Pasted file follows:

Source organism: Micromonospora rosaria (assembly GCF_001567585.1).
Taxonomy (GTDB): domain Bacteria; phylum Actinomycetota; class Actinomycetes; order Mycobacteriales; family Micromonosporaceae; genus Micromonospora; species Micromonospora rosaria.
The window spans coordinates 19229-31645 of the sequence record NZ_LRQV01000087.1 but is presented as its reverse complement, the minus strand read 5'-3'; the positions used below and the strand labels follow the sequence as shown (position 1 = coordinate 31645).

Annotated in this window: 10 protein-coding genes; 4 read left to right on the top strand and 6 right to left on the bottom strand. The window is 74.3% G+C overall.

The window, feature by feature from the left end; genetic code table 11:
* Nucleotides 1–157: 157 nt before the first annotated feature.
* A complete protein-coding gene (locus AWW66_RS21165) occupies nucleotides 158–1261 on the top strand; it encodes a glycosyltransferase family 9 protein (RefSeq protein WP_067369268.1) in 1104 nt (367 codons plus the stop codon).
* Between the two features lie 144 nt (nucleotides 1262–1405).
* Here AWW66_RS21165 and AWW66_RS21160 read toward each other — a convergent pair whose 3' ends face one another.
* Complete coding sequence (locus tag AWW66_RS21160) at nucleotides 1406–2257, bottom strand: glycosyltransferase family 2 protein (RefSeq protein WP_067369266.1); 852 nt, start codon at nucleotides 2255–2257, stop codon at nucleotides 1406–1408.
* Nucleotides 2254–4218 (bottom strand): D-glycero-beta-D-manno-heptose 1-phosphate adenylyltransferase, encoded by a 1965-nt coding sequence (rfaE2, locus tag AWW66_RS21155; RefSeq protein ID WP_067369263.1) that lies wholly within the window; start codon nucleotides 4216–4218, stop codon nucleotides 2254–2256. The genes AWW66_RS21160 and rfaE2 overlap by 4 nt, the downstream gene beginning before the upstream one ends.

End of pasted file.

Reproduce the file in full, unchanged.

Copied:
Source organism: Micromonospora rosaria (assembly GCF_001567585.1).
Taxonomy (GTDB): domain Bacteria; phylum Actinomycetota; class Actinomycetes; order Mycobacteriales; family Micromonosporaceae; genus Micromonospora; species Micromonospora rosaria.
The window spans coordinates 19229-31645 of the sequence record NZ_LRQV01000087.1 but is presented as its reverse complement, the minus strand read 5'-3'; the positions used below and the strand labels follow the sequence as shown (position 1 = coordinate 31645).

Annotated in this window: 10 protein-coding genes; 4 read left to right on the top strand and 6 right to left on the bottom strand. The window is 74.3% G+C overall.

The window, feature by feature from the left end; genetic code table 11:
* Nucleotides 1–157: 157 nt before the first annotated feature.
* A complete protein-coding gene (locus AWW66_RS21165) occupies nucleotides 158–1261 on the top strand; it encodes a glycosyltransferase family 9 protein (RefSeq protein WP_067369268.1) in 1104 nt (367 codons plus the stop codon).
* Between the two features lie 144 nt (nucleotides 1262–1405).
* Here AWW66_RS21165 and AWW66_RS21160 read toward each other — a convergent pair whose 3' ends face one another.
* Complete coding sequence (locus tag AWW66_RS21160) at nucleotides 1406–2257, bottom strand: glycosyltransferase family 2 protein (RefSeq protein WP_067369266.1); 852 nt, start codon at nucleotides 2255–2257, stop codon at nucleotides 1406–1408.
* Nucleotides 2254–4218 (bottom strand): D-glycero-beta-D-manno-heptose 1-phosphate adenylyltransferase, encoded by a 1965-nt coding sequence (rfaE2, locus tag AWW66_RS21155; RefSeq protein ID WP_067369263.1) that lies wholly within the window; start codon nucleotides 4216–4218, stop codon nucleotides 2254–2256. The genes AWW66_RS21160 and rfaE2 overlap by 4 nt, the downstream gene beginning before the upstream one ends.